I hate to express unpopular opinions, but for many reasons I am LOVING this quarantine. Don’t get me wrong, I’m not a fan of deadly viruses or endless school closures, but some of the resulting outcomes of a worldwide pandemic have actually benefitted our family. The mandatory quarantine is one example.
During the mush and mix of motherhood—especially on days when I feel totally overwhelmed—I have often wished for a long VACATION: a few weeks (or months) where the world stops and we can actually catch up on life. Right? Get through the family photos, organize the cupboards, finish the books, watch the movies, take the walks and DO everything on our “someday” lists.
Well, my at-home dream vacation wish has come true!
Our calendars are EMPTY! Our kids are all HOME! My husband CAN’T go to a meeting or run an errand or leave on a business trip. The soccer games are gone. The dance practices are on hold. The flute lessons have been cancelled. There is NOTHING going on.
Frankly, this absence of appointments is HEAVEN! For a few blessed weeks (err….months) the world has stopped spinning.
And I love it.
The fluff and fuss of life has vanished and we are down to the bare bones of reality and value. We are FINALLY catching up on all those lists of things to do. We have finished projects and sewn quilts and made crafts and read books and watched movies that have been on our shelves for a long, long time.We are talking and spending time and eating dinner and chatting and laughing in ways we haven’t for a while.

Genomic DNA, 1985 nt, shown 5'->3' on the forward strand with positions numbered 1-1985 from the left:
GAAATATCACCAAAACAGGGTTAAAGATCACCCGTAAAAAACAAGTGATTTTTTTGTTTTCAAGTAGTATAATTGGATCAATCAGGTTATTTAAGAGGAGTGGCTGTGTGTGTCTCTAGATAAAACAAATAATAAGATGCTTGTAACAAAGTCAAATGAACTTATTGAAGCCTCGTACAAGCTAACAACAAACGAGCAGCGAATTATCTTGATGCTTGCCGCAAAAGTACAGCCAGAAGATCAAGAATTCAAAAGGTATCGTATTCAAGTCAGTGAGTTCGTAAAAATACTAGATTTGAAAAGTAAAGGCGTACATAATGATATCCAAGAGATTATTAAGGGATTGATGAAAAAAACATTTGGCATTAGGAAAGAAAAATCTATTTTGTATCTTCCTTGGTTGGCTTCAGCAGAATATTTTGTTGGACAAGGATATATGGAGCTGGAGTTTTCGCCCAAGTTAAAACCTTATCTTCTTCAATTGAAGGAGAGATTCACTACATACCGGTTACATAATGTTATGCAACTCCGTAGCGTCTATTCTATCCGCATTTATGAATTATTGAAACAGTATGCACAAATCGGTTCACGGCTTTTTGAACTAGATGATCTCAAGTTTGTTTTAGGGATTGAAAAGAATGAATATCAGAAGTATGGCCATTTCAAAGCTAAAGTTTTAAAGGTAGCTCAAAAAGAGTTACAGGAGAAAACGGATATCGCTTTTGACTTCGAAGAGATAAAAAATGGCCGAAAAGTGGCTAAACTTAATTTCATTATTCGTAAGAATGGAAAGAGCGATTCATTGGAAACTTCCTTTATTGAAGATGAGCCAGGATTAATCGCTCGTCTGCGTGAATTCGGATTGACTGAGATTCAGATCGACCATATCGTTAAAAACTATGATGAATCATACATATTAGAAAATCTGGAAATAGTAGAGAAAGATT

I am systematically going through my bookshelf and giving the kids classic books to read—books they are too busy to touch during school. I cleaned out my file drawer and pulled out all of the extra preschool papers I’d been hoarding since Child #1…and gave them to Child #10 to complete. We dug out that puzzle we were saving for a rainy day. We pulled out the paints and clay and craft supplies. We opened the Scout handbooks and read and learned and did and grew. We flew kites on a windy afternoon. And in the evenings we’re treating ourselves each night to one show on our list. If this continues, we’re sure to watch and read and finish everything we’ve ever wanted to.
Who knew a worldwide stay-at-home order could be such a blessing? In the midst of this unprecedented lull, we are actually thriving.And the benefits aren’t just in our simple to-do lists. There are spiritual effects as well.
A few months ago our church leaders advised us to “trim” the branches of our trees. Their meaning was clear: simplify our lives, cut back on extra-curricular activities, and focus on our families. That pruning is easier said than done. With every child involved in one event, my days and weeks and afternoons and evenings have been chock-full of sports and practices and meetings and concerts. When I first attempted to “trim” our branches I made lists of activities we might cut back on, but the decision of what to actually remove was hard to make.But now, almost overnight, the branches are all miraculously trimmed, chopped and cut off. We are left with only our trunk and roots—our family and our values. We are down to our bare selves, and the world is forced to remember what really matters.
The amazing thing about this sudden pruning is that much of our situation is normal. We still have food and clothes and (for now) money in the bank. In other words, life continues but distractions have stopped. Is this what our church leaders hoped for? Either way, this is exactly what I have longed for.